5. A classification of non-verbal predications = 73
 5.0. Introduction = 73
 5.1. Predicate types = 74
  5.1.0. Introduction = 74
  5.1.1. Bare predicates = 75
  5.1.2. Referential predicates = 77
   5.1.2.0. Introduction = 77
   5.1.2.1. Term predicates = 77
    5.1.2.1.1. General properties = 77
    5.1.2.1.2. Definiteness and indefiniteness = 80
    5.1.2.1.3. Specification and characterization = 82
   5.1.2.2. Other referential predicates = 89
  5.1.3. Relational predicates = 91
   5.1.3.1. General properties = 91
   5.1.3.2. Localizing predicates = 94
    5.1.3.2.0. Introduction = 94
    5.1.3.2.1. Locative predicates = 94
    5.1.3.2.2. Existential predicates = 96
   5.1.3.4. Possessive predicates = 100
   5.1.3.5. Summary = 101
  5.1.4. Major non-verbal predication types = 101
   5.1.4.1. Equative, ascriptive, and existential predication = 101
   5.1.4.2. The identification of major non-verbal predication types = 104
  5.1.5. Summary = 105
 5.2. Argument types = 106
  5.2.0. Introduction = 106
  5.2.1. Entities = 108
  5.2.2. Arguments = 109
  5.2.3. Arguments of non-verbal predicates = 111
 5.3. Predicability = 112
  5.3.0. Introduction = 112
  5.3.1. Ontological predicability = 112
  5.3.2. Linguistic predicability = 113
 5.4. Semantic relations in non-verbal predication = 115
 5.5. Presentativity = 118
  5.5.1. Presentative and non-presentative arguments = 118
  5.5.2. Major non-verbal predication types---continued = 121
 5.6. Control = 122
 5.7. Summary = 123
 5.8. Key examples = 125
6, Non-verbal predicability = 127
 6.0. Introduction = 127
 6.1. Predicability and predicate type = 130
  6.1.0. Introduction = 130
  6.1.1. Ascriptive predications = 130
   6.1.1.1. Non -presentative predications = 130
   6.1.1.2. Explanations = 135
   6.1.1.3. Presentative predications = 139
  6.1.2. Equative predications = 141
 6.2. Predicability and predication type = 145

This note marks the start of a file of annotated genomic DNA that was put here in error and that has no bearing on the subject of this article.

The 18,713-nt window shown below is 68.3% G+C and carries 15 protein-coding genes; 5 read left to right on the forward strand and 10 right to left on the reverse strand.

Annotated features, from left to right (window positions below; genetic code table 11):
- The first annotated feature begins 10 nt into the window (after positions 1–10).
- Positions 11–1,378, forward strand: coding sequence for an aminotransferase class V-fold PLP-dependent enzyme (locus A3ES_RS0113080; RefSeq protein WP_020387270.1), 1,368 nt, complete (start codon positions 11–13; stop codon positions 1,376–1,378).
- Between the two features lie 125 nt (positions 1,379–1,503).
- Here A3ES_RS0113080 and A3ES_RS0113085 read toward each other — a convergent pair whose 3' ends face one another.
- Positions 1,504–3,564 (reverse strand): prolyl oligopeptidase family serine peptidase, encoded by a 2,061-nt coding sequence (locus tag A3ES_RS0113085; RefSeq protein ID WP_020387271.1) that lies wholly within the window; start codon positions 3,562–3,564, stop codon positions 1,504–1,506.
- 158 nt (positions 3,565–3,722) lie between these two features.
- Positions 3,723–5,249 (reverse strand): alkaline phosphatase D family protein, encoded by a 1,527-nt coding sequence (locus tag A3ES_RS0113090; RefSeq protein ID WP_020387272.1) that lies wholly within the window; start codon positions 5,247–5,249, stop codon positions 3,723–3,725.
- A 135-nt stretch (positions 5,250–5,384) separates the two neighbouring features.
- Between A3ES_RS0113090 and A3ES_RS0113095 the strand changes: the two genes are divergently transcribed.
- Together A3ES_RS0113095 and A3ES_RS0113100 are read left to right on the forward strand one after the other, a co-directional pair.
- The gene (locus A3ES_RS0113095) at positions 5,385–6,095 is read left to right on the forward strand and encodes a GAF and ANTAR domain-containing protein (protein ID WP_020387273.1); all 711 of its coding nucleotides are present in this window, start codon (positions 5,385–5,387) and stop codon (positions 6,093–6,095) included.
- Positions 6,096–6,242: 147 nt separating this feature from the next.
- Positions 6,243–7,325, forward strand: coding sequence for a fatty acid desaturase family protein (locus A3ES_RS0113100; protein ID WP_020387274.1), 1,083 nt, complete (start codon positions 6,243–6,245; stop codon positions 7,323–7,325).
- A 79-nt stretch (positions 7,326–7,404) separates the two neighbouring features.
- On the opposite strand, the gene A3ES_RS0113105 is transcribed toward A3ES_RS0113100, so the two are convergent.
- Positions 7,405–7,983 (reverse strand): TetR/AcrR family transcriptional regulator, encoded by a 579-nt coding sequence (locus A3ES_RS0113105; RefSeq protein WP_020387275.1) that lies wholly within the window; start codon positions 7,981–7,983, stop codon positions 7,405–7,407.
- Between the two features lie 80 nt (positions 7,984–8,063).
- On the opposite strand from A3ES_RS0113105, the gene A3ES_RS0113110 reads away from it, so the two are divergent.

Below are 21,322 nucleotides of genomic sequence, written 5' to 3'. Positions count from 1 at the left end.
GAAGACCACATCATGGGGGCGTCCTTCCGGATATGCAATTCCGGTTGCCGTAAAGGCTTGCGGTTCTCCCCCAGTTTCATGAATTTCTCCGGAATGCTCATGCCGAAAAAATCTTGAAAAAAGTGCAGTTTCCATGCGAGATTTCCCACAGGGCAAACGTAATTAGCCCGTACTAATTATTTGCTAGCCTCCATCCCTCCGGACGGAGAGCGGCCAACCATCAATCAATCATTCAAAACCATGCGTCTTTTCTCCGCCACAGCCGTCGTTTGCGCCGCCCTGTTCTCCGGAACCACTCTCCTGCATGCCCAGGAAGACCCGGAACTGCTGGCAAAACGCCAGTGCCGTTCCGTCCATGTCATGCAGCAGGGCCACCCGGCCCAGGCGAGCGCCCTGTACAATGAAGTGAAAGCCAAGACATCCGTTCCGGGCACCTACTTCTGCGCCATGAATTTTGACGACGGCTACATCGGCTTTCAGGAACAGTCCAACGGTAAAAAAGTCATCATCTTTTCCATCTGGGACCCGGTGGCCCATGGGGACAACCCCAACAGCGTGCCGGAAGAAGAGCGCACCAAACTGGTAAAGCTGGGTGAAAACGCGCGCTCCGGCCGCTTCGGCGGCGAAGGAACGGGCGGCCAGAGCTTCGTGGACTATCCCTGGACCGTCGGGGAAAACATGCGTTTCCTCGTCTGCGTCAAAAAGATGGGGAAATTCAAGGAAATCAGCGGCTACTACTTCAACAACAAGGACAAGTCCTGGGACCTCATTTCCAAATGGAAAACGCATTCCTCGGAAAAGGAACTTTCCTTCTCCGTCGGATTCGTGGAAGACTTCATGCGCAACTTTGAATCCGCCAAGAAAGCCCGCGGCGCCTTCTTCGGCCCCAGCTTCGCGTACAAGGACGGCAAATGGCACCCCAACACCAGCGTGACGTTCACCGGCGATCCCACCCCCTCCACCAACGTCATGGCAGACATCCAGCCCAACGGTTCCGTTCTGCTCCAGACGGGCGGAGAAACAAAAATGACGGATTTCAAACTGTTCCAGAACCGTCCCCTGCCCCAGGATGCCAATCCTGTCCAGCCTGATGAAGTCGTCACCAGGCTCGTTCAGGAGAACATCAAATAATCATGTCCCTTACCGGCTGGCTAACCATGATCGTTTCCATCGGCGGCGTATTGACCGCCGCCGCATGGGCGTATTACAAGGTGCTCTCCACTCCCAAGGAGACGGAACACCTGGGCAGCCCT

6.2.0. Introduction = 145
  6.2.1. Ascriptive predications = 145
  6.2.2. Ascriptive and equative predications = 150
 6.3. Predicability and deixis = 152
 6.4. Predicability and quantification = 153
 6.5. Summary = 154
7. Alternatives for non-verbal predications = 157
 7.0. Introduction = 157
 7.1. Alternative predication types = 157
  7.1.1. The lexical predication type = 157
   7.1.1.1. The true lexical predication type = 157
   7.1.1.2. The pseudo-transitive predication type = 159
  7.1.2. The equative predication type = 160
  7.1.3. The locative predication type = 162
  7.1.4. The existential predication type = 163
   7.1.4.0. Introduction = 163
   7.1.4.1. Possessor as experiencer = 163
   7.1.4.2. Possessor as restrictor = 164
   7.1.4.3. Possessor as theme = 164
  7.1.5. The proprietive/privative predication type = 165
   7.1.5.0. Introduction = 165
   7.1.5.1. Adjectival/nominal = 165
   7.1.5.2. Adverbial = 166
  7.1.6. The predicative quantifier predication type = 167
 7.2. The distribution of alternative predication types = 169
  7.2.0. Introduction = 169
  7.2.1. Alternatives for non-presentative predications = 170
  7.2.2. Alternatives for presentative predications = 174
 7.3. Summary = 182
8. The expression of non-verbal predications = 185
 8.0. Introduction = 185